King Stephen had initially kept his followers together, but in 1136 he was stricken with sickness. The report of his death was quickly spread abroad. A rising of the turbulent barons necessarily followed, and Hugh was the first to take up arms. He seized and held Norwich; however Stephen, quickly recovering, laid siege to the city and Hugh was compelled to surrender. Acting with unusual clemency, Stephen spared the rebel, who for a short time remained faithful. In 1140 Hugh is said to have declared for the empress, yet early in the next year he was in the ranks of Stephen\'s army fighting in the disastrous First Battle of Lincoln, after which Hugh deserted him and assumed a position of armed neutrality during the civil war that followed.

    Later the disagreement between King Stephen and Archbishop Theobald in 1148 created yet another scenario for Hugh to come forward; this time he sided with the archbishop and received him in his castle of Framlingham, but he joined with others in achieving a reconciliation.

    In 1153, when Henry, duke of Normandy, soon to be King Henry II, landed in England to assert his claim to the throne, Hugh vested his interests with the rising power, and held out in Ipswich against Stephen\'s forces, while Henry, on the other side, laid siege to Stamford. Both places fell. In the critical state of his fortunes Stephen was in no position to punish the rebel. Negotiations were also going on between the two parties, and Hugh again escaped retaliation.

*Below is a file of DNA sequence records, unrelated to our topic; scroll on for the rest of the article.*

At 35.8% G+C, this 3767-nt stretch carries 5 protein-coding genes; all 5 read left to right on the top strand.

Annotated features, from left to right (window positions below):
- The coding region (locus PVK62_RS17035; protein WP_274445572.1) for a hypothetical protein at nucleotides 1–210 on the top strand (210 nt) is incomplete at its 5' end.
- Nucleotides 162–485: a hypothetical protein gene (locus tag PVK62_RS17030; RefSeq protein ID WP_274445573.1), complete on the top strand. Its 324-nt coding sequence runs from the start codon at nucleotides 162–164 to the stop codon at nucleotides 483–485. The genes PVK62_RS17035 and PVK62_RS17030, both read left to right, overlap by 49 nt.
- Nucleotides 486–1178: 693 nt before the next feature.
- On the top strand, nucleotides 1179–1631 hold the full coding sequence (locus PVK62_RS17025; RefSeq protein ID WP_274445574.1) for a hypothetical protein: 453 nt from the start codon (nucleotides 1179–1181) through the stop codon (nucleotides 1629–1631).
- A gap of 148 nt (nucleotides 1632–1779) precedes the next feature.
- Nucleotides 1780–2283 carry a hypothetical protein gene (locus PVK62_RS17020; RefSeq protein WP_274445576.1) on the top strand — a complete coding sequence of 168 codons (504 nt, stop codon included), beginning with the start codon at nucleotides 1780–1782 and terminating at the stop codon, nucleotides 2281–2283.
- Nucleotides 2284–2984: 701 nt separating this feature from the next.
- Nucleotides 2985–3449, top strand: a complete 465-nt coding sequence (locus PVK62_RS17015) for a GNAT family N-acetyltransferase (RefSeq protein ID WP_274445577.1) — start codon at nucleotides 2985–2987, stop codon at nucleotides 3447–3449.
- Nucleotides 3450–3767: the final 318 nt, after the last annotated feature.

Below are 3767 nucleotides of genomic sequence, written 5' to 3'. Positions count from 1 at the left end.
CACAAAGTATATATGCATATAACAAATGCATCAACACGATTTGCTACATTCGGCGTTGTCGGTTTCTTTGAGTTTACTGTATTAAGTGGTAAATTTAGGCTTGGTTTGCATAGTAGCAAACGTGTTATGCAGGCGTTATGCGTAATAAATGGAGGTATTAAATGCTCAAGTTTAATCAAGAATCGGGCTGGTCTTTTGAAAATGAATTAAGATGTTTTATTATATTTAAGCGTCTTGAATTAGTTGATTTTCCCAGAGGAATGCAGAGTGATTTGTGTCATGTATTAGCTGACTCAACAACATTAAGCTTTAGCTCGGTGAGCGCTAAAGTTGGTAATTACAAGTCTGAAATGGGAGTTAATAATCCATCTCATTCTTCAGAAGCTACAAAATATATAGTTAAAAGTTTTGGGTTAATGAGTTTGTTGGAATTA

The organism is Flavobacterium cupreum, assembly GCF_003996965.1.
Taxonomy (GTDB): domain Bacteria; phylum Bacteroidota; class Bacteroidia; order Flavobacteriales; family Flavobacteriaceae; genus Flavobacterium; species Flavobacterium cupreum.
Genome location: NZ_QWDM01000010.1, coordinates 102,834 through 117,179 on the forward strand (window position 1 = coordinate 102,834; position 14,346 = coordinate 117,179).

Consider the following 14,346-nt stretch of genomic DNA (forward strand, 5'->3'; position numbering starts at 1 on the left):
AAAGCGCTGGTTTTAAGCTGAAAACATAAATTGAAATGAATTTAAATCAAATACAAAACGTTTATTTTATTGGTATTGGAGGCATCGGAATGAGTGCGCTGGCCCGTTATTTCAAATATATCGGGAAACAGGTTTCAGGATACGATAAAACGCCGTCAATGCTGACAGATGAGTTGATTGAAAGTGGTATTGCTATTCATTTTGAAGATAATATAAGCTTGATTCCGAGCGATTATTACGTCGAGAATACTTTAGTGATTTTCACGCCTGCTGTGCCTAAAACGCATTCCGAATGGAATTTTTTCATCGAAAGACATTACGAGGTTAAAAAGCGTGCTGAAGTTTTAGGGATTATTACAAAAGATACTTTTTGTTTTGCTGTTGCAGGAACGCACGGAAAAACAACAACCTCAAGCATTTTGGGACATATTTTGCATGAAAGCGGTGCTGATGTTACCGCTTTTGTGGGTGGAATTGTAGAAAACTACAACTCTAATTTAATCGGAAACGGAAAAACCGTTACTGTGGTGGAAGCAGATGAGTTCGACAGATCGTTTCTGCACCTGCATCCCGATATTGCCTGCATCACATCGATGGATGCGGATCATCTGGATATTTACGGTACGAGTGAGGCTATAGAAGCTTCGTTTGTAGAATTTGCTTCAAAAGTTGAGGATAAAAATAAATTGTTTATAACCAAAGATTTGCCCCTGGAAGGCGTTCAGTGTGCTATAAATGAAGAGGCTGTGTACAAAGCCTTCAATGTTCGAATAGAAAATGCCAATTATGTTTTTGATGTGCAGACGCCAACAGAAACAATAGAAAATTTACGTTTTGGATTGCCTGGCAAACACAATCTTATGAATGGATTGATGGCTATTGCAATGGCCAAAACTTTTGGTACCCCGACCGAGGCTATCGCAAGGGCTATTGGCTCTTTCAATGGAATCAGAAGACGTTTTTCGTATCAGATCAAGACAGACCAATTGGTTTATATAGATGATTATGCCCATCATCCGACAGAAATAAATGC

On Henry II\'s accession in December 1154, Hugh at once received confirmation of the possession of his earldom and stewardship by a charter issued apparently in January of the next year. The first years of the new reign were spent in restoring order to the shattered kingdom, and in breaking the power of the independent barons, which had grown out of control during King Stephen\'s reign.

    Not before long, Hugh became agitated under the rule of law initiated by Henry. He grew restless with measures such as the scutage, a fee paid by vassals in lieu of military service, which became the central feature of Henry II\'s military system of operation by 1159. Hugh showed signs of resistance, but was at once put down. In 1157 Henry II marched into the eastern counties and received Hugh\'s submission.

    After this incident Hugh makes no significant appearances in the chronicles for some time; he is named among those who had been excommunicated by Becket, in consequence of his retention of lands belonging to the monastery of Pentney in Norfolk.